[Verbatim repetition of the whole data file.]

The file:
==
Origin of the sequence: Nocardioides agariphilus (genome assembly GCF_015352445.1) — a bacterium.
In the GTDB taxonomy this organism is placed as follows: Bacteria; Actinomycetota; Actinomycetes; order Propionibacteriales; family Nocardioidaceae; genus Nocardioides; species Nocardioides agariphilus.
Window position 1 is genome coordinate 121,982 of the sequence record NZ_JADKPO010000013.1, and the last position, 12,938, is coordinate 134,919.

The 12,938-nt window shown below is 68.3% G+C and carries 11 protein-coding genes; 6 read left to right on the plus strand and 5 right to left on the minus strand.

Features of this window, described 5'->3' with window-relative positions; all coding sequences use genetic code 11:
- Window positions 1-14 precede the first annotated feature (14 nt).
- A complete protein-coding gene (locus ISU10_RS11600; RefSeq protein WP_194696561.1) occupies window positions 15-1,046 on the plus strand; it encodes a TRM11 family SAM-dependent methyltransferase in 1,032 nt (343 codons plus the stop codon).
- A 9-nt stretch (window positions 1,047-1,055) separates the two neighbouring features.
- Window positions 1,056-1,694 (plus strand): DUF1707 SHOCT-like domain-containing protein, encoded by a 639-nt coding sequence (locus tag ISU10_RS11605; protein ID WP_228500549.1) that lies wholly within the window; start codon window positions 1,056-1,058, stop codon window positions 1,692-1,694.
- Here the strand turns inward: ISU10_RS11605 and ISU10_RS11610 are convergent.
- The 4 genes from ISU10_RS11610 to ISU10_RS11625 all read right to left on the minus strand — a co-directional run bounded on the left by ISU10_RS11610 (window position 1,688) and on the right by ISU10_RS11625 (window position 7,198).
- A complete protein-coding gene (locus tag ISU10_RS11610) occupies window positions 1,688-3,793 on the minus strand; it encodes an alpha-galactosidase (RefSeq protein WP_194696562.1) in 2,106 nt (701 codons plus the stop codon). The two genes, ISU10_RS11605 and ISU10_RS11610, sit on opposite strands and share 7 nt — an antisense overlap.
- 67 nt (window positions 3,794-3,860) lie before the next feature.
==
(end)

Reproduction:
Origin of the sequence: Nocardioides agariphilus (genome assembly GCF_015352445.1) — a bacterium.
In the GTDB taxonomy this organism is placed as follows: Bacteria; Actinomycetota; Actinomycetes; order Propionibacteriales; family Nocardioidaceae; genus Nocardioides; species Nocardioides agariphilus.
Window position 1 is genome coordinate 121,982 of the sequence record NZ_JADKPO010000013.1, and the last position, 12,938, is coordinate 134,919.

The 12,938-nt window shown below is 68.3% G+C and carries 11 protein-coding genes; 6 read left to right on the plus strand and 5 right to left on the minus strand.

Features of this window, described 5'->3' with window-relative positions; all coding sequences use genetic code 11:
- Window positions 1-14 precede the first annotated feature (14 nt).
- A complete protein-coding gene (locus ISU10_RS11600; RefSeq protein WP_194696561.1) occupies window positions 15-1,046 on the plus strand; it encodes a TRM11 family SAM-dependent methyltransferase in 1,032 nt (343 codons plus the stop codon).
- A 9-nt stretch (window positions 1,047-1,055) separates the two neighbouring features.
- Window positions 1,056-1,694 (plus strand): DUF1707 SHOCT-like domain-containing protein, encoded by a 639-nt coding sequence (locus tag ISU10_RS11605; protein ID WP_228500549.1) that lies wholly within the window; start codon window positions 1,056-1,058, stop codon window positions 1,692-1,694.
- Here the strand turns inward: ISU10_RS11605 and ISU10_RS11610 are convergent.
- The 4 genes from ISU10_RS11610 to ISU10_RS11625 all read right to left on the minus strand — a co-directional run bounded on the left by ISU10_RS11610 (window position 1,688) and on the right by ISU10_RS11625 (window position 7,198).
- A complete protein-coding gene (locus tag ISU10_RS11610) occupies window positions 1,688-3,793 on the minus strand; it encodes an alpha-galactosidase (RefSeq protein WP_194696562.1) in 2,106 nt (701 codons plus the stop codon). The two genes, ISU10_RS11605 and ISU10_RS11610, sit on opposite strands and share 7 nt — an antisense overlap.
- 67 nt (window positions 3,794-3,860) lie before the next feature.